Everyday I spend a few minutes on the NPR website. I don’t have the concentration at 6:15 am to listen and absorb Morning Edition. At 6:15 am, I am surrounded by the dark cocoon of my car as I drive through the pre-dawn world that is Upstate New York. At 6:15 am, I’m a little bitter that I am on my way to work and not still in bed. At 6:15 am, mindless pop music fills my head, not important facts. Thus, the NPR fix later in the day.
NPR’s website has several interesting blogs, my favorite is 13.7: Cosmos and Culture. Today’s post was by Adam Frank and focused on The Meaningful Life. It’s gotten me thinking. Frank’s essay asks us to focus on the simple questions and easily ignored mysteries of our world rather than the petty day-to-day things that so easily fill it. As a scientist, his job is to always ask why, but in truth everyone should ask that simple question.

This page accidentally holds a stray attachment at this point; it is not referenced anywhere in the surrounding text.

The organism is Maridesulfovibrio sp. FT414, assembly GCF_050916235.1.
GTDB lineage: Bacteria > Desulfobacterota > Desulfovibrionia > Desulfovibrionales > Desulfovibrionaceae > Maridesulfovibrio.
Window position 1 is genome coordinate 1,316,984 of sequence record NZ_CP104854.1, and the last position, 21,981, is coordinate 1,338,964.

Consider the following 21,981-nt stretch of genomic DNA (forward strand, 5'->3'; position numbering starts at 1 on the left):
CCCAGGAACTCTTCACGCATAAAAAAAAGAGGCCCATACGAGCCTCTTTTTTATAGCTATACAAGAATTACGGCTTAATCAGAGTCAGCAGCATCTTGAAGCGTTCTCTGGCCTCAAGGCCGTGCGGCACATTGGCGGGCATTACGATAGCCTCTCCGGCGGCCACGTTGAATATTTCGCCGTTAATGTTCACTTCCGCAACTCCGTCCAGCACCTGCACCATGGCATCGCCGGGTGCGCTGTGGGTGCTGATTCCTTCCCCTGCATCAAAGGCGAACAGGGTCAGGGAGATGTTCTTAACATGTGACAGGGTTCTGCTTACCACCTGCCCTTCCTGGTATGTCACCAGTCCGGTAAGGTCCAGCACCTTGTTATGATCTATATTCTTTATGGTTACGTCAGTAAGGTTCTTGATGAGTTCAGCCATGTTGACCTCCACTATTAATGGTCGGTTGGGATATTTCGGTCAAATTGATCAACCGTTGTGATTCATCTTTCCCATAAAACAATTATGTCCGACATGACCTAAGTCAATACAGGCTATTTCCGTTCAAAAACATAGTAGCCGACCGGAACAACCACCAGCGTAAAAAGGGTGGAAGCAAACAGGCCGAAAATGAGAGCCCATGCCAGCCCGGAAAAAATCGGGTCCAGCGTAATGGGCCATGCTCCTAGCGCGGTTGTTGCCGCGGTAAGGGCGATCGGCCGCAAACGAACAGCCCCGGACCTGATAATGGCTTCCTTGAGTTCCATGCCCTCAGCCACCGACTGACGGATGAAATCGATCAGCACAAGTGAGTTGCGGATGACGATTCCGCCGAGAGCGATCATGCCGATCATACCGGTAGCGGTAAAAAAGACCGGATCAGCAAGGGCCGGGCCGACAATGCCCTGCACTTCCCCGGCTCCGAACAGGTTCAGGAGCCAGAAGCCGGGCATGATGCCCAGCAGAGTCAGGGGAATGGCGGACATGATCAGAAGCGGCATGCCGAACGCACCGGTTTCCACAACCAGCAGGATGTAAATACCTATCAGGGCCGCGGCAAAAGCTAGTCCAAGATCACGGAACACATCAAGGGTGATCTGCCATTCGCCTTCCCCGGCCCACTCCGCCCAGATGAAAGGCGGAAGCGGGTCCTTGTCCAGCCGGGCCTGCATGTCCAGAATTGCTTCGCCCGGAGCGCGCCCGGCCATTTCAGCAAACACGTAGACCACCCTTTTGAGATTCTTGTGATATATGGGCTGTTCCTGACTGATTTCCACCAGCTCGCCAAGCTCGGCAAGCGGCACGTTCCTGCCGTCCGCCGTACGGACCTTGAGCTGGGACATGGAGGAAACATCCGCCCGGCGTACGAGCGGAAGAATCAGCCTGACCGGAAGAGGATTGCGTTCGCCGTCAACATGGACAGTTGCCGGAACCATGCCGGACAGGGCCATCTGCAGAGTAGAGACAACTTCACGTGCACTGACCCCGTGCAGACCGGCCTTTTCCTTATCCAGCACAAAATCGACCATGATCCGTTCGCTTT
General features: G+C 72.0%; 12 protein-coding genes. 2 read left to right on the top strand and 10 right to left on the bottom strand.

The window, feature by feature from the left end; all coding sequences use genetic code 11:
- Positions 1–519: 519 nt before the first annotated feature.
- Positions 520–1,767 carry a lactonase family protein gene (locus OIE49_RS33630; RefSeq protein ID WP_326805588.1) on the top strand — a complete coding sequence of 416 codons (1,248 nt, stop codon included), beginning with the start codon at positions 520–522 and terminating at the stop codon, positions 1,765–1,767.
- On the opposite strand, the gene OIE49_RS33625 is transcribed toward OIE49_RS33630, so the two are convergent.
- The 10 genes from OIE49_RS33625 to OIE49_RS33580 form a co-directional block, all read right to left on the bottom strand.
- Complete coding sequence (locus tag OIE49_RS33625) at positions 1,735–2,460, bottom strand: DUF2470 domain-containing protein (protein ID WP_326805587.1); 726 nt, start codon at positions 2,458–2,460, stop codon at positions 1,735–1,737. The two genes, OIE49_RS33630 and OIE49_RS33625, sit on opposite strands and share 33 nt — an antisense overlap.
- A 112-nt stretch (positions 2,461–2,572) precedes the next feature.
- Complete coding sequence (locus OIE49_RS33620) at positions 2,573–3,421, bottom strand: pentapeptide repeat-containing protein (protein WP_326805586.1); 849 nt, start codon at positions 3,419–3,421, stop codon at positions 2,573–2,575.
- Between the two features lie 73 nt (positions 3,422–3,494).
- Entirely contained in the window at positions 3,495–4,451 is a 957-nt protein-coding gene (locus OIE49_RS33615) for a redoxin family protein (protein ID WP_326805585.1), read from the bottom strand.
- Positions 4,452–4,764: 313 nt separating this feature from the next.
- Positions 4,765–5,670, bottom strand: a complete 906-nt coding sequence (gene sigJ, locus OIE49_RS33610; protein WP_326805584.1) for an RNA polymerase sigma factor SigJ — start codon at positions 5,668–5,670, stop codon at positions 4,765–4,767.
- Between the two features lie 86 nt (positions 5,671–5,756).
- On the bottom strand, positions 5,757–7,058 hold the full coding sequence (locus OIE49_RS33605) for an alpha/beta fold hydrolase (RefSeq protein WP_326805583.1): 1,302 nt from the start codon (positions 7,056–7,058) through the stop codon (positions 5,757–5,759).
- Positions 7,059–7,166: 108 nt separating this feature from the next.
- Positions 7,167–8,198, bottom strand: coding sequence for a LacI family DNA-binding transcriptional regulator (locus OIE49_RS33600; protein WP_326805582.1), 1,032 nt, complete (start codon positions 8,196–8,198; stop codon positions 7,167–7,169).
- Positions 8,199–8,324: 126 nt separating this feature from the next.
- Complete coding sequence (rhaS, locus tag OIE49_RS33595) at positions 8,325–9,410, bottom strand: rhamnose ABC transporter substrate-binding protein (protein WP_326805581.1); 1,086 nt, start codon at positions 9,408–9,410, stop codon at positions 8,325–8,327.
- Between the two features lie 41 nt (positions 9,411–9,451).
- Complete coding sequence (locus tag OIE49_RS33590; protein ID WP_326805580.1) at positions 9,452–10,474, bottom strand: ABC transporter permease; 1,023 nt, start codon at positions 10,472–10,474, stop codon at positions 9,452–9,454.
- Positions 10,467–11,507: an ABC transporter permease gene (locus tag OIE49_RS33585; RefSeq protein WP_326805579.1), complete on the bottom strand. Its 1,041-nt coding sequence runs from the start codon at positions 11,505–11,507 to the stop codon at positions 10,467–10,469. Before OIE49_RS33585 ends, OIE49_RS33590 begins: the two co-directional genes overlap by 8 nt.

“By entering into that dialogue with great effort and earnestness, the world ceases to be something merely ‘at hand’…[Simple things] become poignant mysteries that speak of greater powers than I will ever fully understand. They surround me, whispering that there is more, so much more, to the world than my small concerns.”
Sometimes connection comes from a simple question. You can’t get more simple than why. In fact, it’s probably the first question we learn to ask as children. If you’ve ever had a conversation with a five year old you know what I’m talking about: But why? But why?
As children, we want to know how everything works. We want to know how we connect to the world. But at some point, we stop asking why and by doing so we disconnect from the mysteries around us.
I want more people to ask why and to keep asking it until they feel connected to the answers they find. I have a feeling that a simple why is like an errant string – the more you pull the more you unravel. But just like that five year old version of ourselves, we’ll start to see once again how we connect to the world around us.